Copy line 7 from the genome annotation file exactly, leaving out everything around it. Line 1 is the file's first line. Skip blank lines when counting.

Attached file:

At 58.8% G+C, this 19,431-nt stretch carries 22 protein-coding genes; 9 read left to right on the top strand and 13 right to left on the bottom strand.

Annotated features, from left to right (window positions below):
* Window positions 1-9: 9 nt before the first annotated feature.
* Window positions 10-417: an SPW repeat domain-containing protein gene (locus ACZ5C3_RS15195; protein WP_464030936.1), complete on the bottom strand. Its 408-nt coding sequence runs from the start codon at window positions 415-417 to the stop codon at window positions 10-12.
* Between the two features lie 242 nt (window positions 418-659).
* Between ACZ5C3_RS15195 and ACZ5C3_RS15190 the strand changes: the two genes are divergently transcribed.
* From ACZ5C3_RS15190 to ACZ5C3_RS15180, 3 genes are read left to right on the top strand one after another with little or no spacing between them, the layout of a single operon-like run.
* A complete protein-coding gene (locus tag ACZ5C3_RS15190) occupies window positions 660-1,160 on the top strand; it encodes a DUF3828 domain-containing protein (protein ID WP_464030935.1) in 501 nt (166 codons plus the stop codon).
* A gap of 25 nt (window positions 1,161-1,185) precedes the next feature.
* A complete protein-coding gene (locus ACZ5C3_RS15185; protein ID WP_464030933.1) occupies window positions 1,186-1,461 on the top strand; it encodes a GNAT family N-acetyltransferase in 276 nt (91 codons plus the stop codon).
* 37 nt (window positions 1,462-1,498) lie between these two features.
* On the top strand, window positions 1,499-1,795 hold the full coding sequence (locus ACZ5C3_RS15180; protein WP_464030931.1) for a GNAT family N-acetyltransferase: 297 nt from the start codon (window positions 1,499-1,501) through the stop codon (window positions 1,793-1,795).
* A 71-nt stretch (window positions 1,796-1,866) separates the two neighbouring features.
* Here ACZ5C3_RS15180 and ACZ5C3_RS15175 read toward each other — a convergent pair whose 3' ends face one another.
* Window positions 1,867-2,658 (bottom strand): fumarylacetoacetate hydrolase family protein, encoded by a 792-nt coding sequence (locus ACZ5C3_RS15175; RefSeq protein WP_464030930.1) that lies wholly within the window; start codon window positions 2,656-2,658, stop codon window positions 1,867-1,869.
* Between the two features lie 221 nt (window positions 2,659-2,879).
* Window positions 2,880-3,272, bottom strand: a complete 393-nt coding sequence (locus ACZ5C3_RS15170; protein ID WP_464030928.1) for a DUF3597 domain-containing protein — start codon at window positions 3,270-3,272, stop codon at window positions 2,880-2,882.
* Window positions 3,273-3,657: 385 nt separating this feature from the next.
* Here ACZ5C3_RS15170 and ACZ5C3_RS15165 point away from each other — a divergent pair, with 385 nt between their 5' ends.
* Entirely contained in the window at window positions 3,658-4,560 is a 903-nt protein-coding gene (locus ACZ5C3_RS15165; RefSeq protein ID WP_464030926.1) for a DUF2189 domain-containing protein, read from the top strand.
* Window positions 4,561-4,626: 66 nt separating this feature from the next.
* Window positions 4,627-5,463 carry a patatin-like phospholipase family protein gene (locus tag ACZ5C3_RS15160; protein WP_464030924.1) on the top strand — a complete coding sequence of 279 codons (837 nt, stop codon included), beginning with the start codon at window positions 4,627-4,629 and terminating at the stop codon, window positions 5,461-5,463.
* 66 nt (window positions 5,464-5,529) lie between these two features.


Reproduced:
* From ACZ5C3_RS15190 to ACZ5C3_RS15180, 3 genes are read left to right on the top strand one after another with little or no spacing between them, the layout of a single operon-like run.